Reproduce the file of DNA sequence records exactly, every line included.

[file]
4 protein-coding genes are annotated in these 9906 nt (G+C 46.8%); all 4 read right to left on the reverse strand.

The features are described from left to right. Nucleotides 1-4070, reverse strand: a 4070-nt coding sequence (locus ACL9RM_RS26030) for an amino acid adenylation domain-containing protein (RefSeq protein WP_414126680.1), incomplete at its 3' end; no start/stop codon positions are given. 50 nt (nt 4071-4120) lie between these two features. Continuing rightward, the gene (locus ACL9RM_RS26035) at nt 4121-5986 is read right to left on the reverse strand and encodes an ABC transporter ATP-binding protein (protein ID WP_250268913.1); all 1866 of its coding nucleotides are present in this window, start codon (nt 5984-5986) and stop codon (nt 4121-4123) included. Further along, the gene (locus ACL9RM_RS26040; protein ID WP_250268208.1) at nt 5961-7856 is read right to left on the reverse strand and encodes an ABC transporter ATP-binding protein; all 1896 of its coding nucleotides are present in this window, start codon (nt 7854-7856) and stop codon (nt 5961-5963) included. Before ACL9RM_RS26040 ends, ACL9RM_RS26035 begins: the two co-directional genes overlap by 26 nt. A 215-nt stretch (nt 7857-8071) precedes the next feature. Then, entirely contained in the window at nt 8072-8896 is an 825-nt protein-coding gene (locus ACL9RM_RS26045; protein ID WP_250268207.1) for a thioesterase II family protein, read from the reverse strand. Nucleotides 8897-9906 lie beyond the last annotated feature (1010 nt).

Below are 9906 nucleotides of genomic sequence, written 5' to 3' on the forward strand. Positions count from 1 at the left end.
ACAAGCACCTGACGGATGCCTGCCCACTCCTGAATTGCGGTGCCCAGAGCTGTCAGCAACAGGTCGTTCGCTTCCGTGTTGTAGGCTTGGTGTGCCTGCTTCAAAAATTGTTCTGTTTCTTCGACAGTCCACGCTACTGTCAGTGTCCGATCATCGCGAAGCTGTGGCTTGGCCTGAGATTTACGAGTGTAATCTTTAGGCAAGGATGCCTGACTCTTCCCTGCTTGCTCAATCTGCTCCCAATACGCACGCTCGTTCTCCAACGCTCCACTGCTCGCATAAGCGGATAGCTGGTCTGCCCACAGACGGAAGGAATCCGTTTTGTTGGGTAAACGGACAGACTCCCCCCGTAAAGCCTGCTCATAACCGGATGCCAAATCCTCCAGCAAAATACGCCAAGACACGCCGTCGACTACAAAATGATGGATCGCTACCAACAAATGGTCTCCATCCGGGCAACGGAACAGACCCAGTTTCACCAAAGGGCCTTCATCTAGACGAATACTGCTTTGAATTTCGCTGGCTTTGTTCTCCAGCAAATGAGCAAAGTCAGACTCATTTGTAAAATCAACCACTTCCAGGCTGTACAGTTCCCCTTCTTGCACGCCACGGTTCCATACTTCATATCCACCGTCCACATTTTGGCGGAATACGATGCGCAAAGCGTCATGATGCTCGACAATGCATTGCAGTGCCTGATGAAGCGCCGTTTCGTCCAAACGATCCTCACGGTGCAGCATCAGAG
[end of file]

4 protein-coding genes are annotated in these 9906 nt (G+C 46.8%); all 4 read right to left on the reverse strand.

The features are described from left to right. Nucleotides 1-4070, reverse strand: a 4070-nt coding sequence (locus ACL9RM_RS26030) for an amino acid adenylation domain-containing protein (RefSeq protein WP_414126680.1), incomplete at its 3' end; no start/stop codon positions are given. 50 nt (nt 4071-4120) lie between these two features. Continuing rightward, the gene (locus ACL9RM_RS26035) at nt 4121-5986 is read right to left on the reverse strand and encodes an ABC transporter ATP-binding protein (protein ID WP_250268913.1); all 1866 of its coding nucleotides are present in this window, start codon (nt 5984-5986) and stop codon (nt 4121-4123) included. Further along, the gene (locus ACL9RM_RS26040; protein ID WP_250268208.1) at nt 5961-7856 is read right to left on the reverse strand and encodes an ABC transporter ATP-binding protein; all 1896 of its coding nucleotides are present in this window, start codon (nt 7854-7856) and stop codon (nt 5961-5963) included. Before ACL9RM_RS26040 ends, ACL9RM_RS26035 begins: the two co-directional genes overlap by 26 nt. A 215-nt stretch (nt 7857-8071) precedes the next feature. Then, entirely contained in the window at nt 8072-8896 is an 825-nt protein-coding gene (locus ACL9RM_RS26045; protein ID WP_250268207.1) for a thioesterase II family protein, read from the reverse strand. Nucleotides 8897-9906 lie beyond the last annotated feature (1010 nt).

Below are 9906 nucleotides of genomic sequence, written 5' to 3' on the forward strand. Positions count from 1 at the left end.
ACAAGCACCTGACGGATGCCTGCCCACTCCTGAATTGCGGTGCCCAGAGCTGTCAGCAACAGGTCGTTCGCTTCCGTGTTGTAGGCTTGGTGTGCCTGCTTCAAAAATTGTTCTGTTTCTTCGACAGTCCACGCTACTGTCAGTGTCCGATCATCGCGAAGCTGTGGCTTGGCCTGAGATTTACGAGTGTAATCTTTAGGCAAGGATGCCTGACTCTTCCCTGCTTGCTCAATCTGCTCCCAATACGCACGCTCGTTCTCCAACGCTCCACTGCTCGCATAAGCGGATAGCTGGTCTGCCCACAGACGGAAGGAATCCGTTTTGTTGGGTAAACGGACAGACTCCCCCCGTAAAGCCTGCTCATAACCGGATGCCAAATCCTCCAGCAAAATACGCCAAGACACGCCGTCGACTACAAAATGATGGATCGCTACCAACAAATGGTCTCCATCCGGGCAACGGAACAGACCCAGTTTCACCAAAGGGCCTTCATCTAGACGAATACTGCTTTGAATTTCGCTGGCTTTGTTCTCCAGCAAATGAGCAAAGTCAGACTCATTTGTAAAATCAACCACTTCCAGGCTGTACAGTTCCCCTTCTTGCACGCCACGGTTCCATACTTCATATCCACCGTCCACATTTTGGCGGAATACGATGCGCAAAGCGTCATGATGCTCGACAATGCATTGCAGTGCCTGATGAAGCGCCGTTTCGTCCAAACGATCCTCACGGTGCAGCATCAGAG